herald

Tuesday 21 August 2018

Terry Prone: Who would want to move into a care home now?

The tragedy of Rostrevor House is like an onion. Peel off one layer and another is revealed. But even the very first layer is a horror.

The thought of an old lady being brought to the toilet by a man is puzzling, when female staff would have been available. No woman wants to be in a toilet with a man, but a woman in her 70s or 80s, even if she was suffering dementia would find it weird and scary. That a male care worker would insist on bringing a particular old resident to the toilet and that screams from the toilet would immediately and inevitably be heard, is frankly horrifying.

The owners of Rostrevor House have denied that this particular care worker ever did anything other than perform to the highest standards. They say the whole thing is a plot by other workers to take revenge on this particular man. What kind of human resources management is going on when one set of workers feels so hostile to a colleague that they're prepared to bring the entire enterprise down in order to "get" him?

Another layer is the history of the operation -- the sexual abuse proven in the past and the striking off the nurses register of one of the operators. Nobody in the medical profession gets struck off in a casual way for minor infractions.

The implications of the HIQA decision roll on like a funeral drumbeat. It's all negative. Older residents who have lived in the home quite happily for some time will now have to be moved, out of the familiar surroundings where they know precisely where their room is and where the nearest loo is, and away from the community of fellow residents and staff.

Moving house has been proven to cause considerable stress. In this instance, the move is involuntary, not chosen by the residents, and in many cases unwanted. For them, the disruption is a major problem.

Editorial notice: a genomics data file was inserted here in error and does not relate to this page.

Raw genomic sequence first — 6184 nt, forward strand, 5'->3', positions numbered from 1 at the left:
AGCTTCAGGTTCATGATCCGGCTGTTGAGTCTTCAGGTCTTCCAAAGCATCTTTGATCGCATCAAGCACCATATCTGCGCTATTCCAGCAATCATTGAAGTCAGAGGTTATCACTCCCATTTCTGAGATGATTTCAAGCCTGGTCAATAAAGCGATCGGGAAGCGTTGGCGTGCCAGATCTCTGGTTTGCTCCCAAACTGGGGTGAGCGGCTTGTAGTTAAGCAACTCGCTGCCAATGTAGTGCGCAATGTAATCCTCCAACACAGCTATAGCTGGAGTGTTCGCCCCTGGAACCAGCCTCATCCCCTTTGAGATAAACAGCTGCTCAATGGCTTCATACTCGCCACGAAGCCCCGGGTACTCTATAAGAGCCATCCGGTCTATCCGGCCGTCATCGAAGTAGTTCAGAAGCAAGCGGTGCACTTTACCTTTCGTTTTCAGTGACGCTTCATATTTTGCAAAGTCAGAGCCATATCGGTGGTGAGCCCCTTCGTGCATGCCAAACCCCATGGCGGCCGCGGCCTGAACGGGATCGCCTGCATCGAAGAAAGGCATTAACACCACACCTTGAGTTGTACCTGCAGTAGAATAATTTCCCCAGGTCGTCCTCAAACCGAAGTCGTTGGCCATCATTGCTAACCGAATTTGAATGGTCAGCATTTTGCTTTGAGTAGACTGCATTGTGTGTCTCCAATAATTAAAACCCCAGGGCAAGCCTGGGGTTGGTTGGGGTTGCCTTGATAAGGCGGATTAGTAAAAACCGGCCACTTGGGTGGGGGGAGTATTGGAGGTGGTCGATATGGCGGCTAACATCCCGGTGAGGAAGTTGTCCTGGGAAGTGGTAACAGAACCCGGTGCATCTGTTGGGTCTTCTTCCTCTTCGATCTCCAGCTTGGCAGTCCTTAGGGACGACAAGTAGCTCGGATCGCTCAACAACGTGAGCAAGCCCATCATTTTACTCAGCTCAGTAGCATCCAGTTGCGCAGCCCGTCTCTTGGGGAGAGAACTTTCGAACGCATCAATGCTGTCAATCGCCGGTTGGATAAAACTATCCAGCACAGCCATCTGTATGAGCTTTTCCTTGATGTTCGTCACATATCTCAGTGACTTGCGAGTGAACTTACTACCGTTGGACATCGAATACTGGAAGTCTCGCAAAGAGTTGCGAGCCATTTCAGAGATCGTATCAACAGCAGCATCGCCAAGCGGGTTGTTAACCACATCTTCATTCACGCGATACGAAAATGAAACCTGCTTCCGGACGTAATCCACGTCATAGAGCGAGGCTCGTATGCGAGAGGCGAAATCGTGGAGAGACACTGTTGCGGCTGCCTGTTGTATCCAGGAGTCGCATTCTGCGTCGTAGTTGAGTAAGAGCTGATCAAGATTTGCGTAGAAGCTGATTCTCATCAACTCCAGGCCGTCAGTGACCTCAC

But the layers of the Rostrevor House issue go far outside the walls of the Rathgar residence. The story will have been read and watched and listened to this week by older people with a mixture of terror and confirmation: they always worried about how they would be treated if they ever had to go into a nursing home and now all of their worst suspicions have been confirmed.

For many of them, Rostrevor House is a potent reducer of freedom. They feel they cannot consider going into a nursing home, even if it had begun to appear as a good option.

"Please promise me you won't ever put me in a home," is the saddest request made of sons and daughters, as a parent moves into their 60s and 70s. The phrase "put me in a home" sums up all the coercion independent older people fear as they face the possibility that someone other than themselves will make a decision to uproot them from a house filled with warm memories and put them in an institution is the ultimate loss of freedom.

The Rostrevor House story has created a sense of impotence and mistrust in older people and in their loving families, seeking the best option for their parents.

That's the wider tragedy - the delivery of pointless pain to families all over Ireland.

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